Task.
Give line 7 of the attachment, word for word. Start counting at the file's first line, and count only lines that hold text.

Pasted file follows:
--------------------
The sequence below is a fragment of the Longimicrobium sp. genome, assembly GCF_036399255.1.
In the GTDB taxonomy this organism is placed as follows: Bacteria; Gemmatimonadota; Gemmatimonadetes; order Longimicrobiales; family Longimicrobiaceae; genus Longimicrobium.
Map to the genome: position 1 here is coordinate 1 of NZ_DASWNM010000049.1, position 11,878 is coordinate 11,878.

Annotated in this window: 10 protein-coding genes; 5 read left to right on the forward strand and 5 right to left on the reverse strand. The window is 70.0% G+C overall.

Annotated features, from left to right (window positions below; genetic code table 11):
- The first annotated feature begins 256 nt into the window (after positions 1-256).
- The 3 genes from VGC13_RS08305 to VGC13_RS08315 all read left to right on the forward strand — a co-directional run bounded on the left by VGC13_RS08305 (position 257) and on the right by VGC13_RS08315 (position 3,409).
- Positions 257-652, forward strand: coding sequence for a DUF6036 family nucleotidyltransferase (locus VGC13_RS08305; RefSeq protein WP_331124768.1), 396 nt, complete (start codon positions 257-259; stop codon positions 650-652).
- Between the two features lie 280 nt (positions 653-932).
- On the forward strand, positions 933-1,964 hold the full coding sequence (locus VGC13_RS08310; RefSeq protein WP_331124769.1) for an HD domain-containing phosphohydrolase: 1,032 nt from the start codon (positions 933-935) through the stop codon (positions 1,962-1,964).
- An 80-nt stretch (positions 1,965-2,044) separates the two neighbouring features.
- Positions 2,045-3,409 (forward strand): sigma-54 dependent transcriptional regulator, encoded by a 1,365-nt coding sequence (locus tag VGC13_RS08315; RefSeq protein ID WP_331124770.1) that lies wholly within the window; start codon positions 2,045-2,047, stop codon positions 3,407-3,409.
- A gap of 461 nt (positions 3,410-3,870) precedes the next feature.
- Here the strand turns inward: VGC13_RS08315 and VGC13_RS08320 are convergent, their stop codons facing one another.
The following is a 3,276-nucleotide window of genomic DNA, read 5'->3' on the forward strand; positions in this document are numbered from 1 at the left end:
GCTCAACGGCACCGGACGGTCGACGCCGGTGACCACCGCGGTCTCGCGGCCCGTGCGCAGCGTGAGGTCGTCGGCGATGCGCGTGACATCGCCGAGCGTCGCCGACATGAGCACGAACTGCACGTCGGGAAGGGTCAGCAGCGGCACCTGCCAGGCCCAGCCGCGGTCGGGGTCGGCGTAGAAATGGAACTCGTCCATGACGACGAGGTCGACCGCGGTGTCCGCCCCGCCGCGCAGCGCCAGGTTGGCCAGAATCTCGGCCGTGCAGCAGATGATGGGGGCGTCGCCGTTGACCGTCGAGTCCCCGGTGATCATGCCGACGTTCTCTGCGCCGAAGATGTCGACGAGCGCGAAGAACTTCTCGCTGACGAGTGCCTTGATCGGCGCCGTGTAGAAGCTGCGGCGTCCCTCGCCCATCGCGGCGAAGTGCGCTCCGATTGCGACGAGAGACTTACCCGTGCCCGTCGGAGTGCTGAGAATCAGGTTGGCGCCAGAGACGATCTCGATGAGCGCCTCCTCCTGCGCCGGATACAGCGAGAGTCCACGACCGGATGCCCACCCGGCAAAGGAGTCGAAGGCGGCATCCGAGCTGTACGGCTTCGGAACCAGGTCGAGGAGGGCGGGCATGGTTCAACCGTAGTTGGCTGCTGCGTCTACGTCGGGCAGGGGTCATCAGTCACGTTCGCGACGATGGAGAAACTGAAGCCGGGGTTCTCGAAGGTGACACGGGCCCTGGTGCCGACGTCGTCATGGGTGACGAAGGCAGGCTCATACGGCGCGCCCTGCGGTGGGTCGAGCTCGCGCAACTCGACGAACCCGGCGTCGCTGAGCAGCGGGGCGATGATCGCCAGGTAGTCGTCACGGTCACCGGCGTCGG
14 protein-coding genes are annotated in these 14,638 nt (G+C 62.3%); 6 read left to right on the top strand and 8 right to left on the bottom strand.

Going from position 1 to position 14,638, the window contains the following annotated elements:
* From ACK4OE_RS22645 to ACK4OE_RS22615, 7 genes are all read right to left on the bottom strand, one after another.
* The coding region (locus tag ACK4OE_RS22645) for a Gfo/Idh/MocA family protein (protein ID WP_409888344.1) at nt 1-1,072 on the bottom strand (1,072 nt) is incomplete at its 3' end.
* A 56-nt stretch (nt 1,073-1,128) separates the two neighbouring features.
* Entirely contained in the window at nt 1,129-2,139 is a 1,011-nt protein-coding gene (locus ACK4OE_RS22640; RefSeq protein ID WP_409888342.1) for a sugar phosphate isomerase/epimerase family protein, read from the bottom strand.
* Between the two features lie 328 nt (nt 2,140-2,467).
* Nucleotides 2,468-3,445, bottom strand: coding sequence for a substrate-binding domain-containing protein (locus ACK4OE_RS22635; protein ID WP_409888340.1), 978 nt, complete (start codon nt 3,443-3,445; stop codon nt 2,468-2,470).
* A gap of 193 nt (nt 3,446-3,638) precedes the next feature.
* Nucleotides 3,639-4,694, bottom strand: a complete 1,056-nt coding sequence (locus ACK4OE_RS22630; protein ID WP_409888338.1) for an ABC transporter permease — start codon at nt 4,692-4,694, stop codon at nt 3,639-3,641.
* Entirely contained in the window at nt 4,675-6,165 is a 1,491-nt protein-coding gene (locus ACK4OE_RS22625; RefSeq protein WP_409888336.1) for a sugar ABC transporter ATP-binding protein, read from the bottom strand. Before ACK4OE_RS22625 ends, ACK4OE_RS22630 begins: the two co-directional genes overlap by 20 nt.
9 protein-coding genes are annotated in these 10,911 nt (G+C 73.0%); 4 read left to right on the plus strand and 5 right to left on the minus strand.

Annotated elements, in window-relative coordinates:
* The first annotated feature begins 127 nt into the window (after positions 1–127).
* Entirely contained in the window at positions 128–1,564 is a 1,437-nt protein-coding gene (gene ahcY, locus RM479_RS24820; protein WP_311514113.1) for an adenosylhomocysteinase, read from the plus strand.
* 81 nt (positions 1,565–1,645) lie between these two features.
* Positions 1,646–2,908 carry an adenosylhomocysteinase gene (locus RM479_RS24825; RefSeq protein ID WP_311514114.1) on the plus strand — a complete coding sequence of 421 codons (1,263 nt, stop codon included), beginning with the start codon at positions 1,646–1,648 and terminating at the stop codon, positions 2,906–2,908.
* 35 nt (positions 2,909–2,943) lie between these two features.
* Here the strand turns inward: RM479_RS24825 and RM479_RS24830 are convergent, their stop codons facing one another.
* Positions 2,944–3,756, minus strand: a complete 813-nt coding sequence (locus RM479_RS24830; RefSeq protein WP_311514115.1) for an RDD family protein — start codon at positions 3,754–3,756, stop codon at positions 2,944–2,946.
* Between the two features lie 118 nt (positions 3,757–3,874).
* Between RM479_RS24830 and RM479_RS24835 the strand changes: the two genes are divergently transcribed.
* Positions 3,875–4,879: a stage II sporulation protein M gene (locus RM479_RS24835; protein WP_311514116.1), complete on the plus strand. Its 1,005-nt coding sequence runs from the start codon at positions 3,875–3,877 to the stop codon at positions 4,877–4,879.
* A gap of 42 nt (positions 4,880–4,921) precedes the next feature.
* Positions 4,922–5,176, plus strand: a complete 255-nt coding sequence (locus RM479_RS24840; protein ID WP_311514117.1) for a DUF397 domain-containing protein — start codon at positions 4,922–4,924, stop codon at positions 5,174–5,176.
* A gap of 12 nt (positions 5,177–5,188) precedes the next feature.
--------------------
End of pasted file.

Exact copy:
- The 3 genes from VGC13_RS08305 to VGC13_RS08315 all read left to right on the forward strand — a co-directional run bounded on the left by VGC13_RS08305 (position 257) and on the right by VGC13_RS08315 (position 3,409).